It’s an election year, another presidential campaign is upon us, and since it is going to be so very much upon us every day from now until November, it would be nice to find something about which to get excited.
There is nothing to get excited about on the Republican side of the aisle. The knock-down, drag-out contest between the stupid, the rude, and the just plain offensive may provide the Democrats with the best gift since, oh, you know, the last Republican president, but for the American people, none of the GOP contenders is a prize. It will be truly hellish to have to listen to any one of them for the duration of the campaign.
So, when I turned on the TV last night, I wanted to stand up and cheer. While watching President Obama’s State of the Union address, I felt much like I did when I watched his 2008 acceptance speech at Mile High Stadium in Denver. OK, that’s not true–not hardly. Reality has not been kind to Obama’s rhetoric, after all. But when Obama got to the energy section of the speech, I found much to applaud, not unlike in 2008. . . with some obvious caveats for his praise of dirty, dangerous, failed or flat-out fictional forms of energy production.
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During the 2008 campaign, candidate Obama always made a point of touting “clean coal” in his energy policy stump speech. As president, he included this nonsense phrase in both his 2010 and 2011 State of the Union speeches. This year, however, though Obama extolled an “All of the above” energy mix, and then went into some detail about what that “all” should include, there was no reference to coal, “clean” or otherwise (AKA “dirty,” AKA “the way coal actually is”).
The ’08 campaign contained frequent references to nuclear power, too. Obama also would clean those up, often by calling for “safe nuclear.” It was, to my ear, just as imaginary–and just as dishonest–as “clean coal,” and it made me wary of a candidate that I already knew was heavily dependent on nuclear industry contributions to fund his campaign. But last night, “nuclear” only came up three times–twice while talking about Iran, and once more when discussing nuclear proliferation, in general. There was no reference to nuclear power.
Funny that. I guess with 44 domestic coal mine fatalities since Obama took office, and with approximately 20 percent of US coal-fired power plants failing to meet clean air standards, maybe coal doesn’t sound so much like “winning the future.” And after nuclear power’s 2011–with Japan’s Fukushima disaster still metastasizing and dozens of smaller events at aging plants here raising important questions about safety–touting atomic energy is not how you fuel “an America built to last.”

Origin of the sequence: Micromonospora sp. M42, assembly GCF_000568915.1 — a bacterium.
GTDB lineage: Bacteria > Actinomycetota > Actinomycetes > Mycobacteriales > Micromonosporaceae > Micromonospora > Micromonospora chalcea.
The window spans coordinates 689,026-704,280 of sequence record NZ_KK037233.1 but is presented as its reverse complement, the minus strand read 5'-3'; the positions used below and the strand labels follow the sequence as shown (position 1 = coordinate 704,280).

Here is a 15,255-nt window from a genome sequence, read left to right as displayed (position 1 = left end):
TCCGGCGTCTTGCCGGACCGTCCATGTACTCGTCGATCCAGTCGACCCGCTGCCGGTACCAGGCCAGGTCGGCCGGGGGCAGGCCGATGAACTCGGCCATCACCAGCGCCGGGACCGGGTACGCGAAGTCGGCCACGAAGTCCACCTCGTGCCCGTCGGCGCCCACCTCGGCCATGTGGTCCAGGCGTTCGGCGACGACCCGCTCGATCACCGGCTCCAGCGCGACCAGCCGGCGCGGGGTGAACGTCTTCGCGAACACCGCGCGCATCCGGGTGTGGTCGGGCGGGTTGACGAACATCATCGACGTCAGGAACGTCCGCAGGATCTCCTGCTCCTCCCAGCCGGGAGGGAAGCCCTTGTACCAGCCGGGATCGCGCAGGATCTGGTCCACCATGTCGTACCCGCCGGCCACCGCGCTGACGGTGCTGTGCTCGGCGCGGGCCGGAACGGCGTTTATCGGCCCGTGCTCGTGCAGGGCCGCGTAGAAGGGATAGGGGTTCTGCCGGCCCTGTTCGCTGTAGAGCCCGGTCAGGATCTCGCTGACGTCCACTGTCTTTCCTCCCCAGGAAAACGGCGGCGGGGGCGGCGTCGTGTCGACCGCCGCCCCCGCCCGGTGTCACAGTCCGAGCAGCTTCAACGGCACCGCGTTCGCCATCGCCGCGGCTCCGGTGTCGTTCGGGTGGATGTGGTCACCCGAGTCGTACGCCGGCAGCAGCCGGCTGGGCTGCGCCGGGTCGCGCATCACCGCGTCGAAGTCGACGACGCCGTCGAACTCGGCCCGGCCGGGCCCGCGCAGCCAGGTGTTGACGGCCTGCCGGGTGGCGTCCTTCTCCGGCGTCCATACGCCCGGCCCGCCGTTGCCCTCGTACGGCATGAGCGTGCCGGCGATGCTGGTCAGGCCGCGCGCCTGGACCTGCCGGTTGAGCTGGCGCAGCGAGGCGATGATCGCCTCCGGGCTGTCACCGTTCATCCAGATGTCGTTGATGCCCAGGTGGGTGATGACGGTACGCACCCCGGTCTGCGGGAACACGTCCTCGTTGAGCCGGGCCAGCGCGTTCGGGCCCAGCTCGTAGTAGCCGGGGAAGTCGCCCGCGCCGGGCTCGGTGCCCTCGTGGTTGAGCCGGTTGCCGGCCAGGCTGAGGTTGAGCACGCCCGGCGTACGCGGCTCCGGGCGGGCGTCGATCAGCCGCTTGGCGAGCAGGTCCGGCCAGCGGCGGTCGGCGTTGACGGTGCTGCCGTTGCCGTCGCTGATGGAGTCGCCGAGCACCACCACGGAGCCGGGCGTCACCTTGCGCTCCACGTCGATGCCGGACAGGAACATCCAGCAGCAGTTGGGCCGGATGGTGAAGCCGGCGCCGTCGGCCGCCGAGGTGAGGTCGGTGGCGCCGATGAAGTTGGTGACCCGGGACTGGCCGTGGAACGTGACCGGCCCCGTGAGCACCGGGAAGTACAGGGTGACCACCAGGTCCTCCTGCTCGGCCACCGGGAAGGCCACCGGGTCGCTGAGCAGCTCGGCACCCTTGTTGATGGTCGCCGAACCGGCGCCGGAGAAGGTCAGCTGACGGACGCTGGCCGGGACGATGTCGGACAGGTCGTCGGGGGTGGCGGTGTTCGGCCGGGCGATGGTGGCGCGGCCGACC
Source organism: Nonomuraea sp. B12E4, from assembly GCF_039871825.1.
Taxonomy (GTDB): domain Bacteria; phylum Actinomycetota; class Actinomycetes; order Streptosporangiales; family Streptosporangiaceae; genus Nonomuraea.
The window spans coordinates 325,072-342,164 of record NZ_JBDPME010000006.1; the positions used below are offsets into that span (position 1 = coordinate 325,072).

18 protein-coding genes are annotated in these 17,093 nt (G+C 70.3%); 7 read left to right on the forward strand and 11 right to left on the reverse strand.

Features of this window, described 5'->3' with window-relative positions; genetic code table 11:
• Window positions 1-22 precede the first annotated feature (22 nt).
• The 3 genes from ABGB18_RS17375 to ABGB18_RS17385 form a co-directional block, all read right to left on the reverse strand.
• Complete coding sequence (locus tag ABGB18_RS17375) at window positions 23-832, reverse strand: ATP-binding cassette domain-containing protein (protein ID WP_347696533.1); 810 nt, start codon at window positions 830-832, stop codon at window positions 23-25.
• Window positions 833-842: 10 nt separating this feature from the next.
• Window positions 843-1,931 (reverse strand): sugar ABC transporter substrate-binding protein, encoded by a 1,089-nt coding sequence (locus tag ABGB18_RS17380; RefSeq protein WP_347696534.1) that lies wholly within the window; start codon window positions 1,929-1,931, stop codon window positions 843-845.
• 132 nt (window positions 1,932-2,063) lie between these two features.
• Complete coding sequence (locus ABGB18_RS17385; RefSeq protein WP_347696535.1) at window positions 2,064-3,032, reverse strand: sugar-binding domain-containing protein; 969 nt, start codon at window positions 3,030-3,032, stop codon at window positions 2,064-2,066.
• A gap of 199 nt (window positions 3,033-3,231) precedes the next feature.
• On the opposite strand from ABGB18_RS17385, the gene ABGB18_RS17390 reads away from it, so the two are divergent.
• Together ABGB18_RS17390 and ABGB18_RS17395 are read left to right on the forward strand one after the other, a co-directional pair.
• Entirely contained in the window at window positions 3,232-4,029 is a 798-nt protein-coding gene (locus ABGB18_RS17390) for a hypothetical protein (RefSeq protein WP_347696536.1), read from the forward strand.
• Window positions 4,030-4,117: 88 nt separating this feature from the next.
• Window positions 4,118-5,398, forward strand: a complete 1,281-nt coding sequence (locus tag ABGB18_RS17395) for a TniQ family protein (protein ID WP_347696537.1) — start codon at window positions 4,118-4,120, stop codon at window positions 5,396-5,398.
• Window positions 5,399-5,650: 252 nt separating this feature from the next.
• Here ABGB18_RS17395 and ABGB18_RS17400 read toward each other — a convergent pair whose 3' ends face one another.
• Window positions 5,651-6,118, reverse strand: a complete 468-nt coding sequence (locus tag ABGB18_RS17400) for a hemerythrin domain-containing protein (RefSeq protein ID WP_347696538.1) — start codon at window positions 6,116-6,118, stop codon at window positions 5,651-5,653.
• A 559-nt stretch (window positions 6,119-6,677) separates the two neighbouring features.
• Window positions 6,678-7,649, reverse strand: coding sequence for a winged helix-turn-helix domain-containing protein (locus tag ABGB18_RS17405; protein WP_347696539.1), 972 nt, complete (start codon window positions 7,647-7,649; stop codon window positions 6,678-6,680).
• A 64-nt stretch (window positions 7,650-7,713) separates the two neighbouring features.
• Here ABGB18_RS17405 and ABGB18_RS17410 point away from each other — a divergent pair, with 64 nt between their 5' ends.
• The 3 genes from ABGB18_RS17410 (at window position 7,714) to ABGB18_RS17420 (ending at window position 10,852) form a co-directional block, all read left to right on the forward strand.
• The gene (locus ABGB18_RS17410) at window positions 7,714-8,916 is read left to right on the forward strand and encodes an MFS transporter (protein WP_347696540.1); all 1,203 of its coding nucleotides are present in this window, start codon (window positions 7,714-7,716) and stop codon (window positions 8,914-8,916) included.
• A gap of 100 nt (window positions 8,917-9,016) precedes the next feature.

And therein lies the big, flashing yellow caution. For while Obama’s speech did much, again, to sing the praises of investment in clean, green, renewable energy sources, I know that whatever the president allots to alternatives in his next budget (we still do budgets, right? not just hostage-taking, continuing resolution kabuki stand-offs), it will be but a tiny fraction of what he has already given to and will continue to shower upon the fossil and fissile fuel lobbies.
There are several examples of this rhetorical shell game in the State of the Union speech. While Obama did make this admirable call:
We have subsidized oil companies for a century. That’s long enough. It’s time to end the taxpayer giveaways to an industry that’s rarely been more profitable, and double-down on a clean energy industry that’s never been more promising.
It was only moments after the president said:
Over the last three years, we’ve opened millions of new acres for oil and gas exploration, and tonight, I’m directing my Administration to open more than 75 percent of our potential offshore oil and gas resources.
I worry, too, that when Obama says, “I will sign an Executive Order clearing away the red tape that slows down too many construction projects,” that what he means by “red tape” is what many call “environmental protections.” Or “workplace safety rules.” Or “worker rights.” Just as I worry that when I hear, “I’m directing my Administration to allow the development of clean energy on enough public land to power three million homes,” it is opening a door to more private development on public lands.
Is this cynical? Perhaps, but it is hard not to be when you hear the president claim, as he did last night, “I will not back down from making sure an oil company can contain the kind of oil spill we saw in the Gulf two years ago,” when just a day earlier it was revealed that the Obama administration actively worked to downplay the size of the BP spill.
And so what is the public to make of Obama’s section on natural gas?